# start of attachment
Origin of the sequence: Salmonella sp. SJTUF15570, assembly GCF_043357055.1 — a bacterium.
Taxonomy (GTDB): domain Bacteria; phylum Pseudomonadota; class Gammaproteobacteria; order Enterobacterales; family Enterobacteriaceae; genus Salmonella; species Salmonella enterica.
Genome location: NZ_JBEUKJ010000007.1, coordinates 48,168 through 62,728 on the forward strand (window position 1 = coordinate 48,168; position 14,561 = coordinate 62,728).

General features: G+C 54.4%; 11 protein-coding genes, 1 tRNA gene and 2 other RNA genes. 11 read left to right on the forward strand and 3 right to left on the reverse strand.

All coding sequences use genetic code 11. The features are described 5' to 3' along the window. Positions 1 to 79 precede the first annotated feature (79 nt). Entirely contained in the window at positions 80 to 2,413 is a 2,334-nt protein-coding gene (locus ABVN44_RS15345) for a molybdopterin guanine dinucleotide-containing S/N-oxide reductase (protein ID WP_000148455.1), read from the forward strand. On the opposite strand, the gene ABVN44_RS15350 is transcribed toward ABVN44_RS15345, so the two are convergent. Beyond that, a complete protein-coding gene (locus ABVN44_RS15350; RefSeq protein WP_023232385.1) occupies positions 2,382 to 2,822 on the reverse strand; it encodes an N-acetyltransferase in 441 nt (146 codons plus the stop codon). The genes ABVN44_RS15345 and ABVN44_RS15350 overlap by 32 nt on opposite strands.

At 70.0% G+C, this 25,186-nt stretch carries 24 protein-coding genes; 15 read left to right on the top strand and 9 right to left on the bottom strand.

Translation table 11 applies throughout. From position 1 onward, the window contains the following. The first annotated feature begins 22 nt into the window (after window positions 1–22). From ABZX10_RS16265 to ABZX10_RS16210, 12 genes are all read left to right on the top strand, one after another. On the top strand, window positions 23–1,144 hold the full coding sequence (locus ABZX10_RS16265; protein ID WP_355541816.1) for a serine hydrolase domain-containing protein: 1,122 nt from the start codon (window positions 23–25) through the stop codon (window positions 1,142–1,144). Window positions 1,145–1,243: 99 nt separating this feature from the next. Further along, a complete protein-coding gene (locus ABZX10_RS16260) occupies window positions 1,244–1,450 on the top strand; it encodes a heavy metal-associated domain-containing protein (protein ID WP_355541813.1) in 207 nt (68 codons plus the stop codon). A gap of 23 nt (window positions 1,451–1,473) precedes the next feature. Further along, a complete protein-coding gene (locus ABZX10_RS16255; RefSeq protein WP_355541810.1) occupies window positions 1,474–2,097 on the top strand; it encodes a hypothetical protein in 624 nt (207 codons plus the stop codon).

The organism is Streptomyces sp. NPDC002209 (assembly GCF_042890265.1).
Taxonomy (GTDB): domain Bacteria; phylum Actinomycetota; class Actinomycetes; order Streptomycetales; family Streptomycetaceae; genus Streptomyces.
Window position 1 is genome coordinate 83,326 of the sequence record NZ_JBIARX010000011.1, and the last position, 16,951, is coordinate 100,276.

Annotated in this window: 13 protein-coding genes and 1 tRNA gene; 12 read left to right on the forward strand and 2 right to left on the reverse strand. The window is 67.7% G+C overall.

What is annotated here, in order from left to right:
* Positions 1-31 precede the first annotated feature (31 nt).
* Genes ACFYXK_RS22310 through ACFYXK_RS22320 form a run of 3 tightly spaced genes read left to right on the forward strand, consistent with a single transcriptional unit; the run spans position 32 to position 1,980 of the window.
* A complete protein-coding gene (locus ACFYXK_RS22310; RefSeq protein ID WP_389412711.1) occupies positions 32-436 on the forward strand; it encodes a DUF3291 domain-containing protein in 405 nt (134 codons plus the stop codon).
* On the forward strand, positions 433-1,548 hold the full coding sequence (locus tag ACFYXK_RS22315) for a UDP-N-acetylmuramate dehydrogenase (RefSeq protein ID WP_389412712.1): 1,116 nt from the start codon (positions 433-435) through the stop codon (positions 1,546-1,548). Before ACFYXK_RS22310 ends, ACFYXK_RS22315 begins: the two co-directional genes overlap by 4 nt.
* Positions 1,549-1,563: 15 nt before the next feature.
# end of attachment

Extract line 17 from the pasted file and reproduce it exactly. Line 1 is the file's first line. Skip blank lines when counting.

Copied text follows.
* Positions 1,549-1,563: 15 nt before the next feature.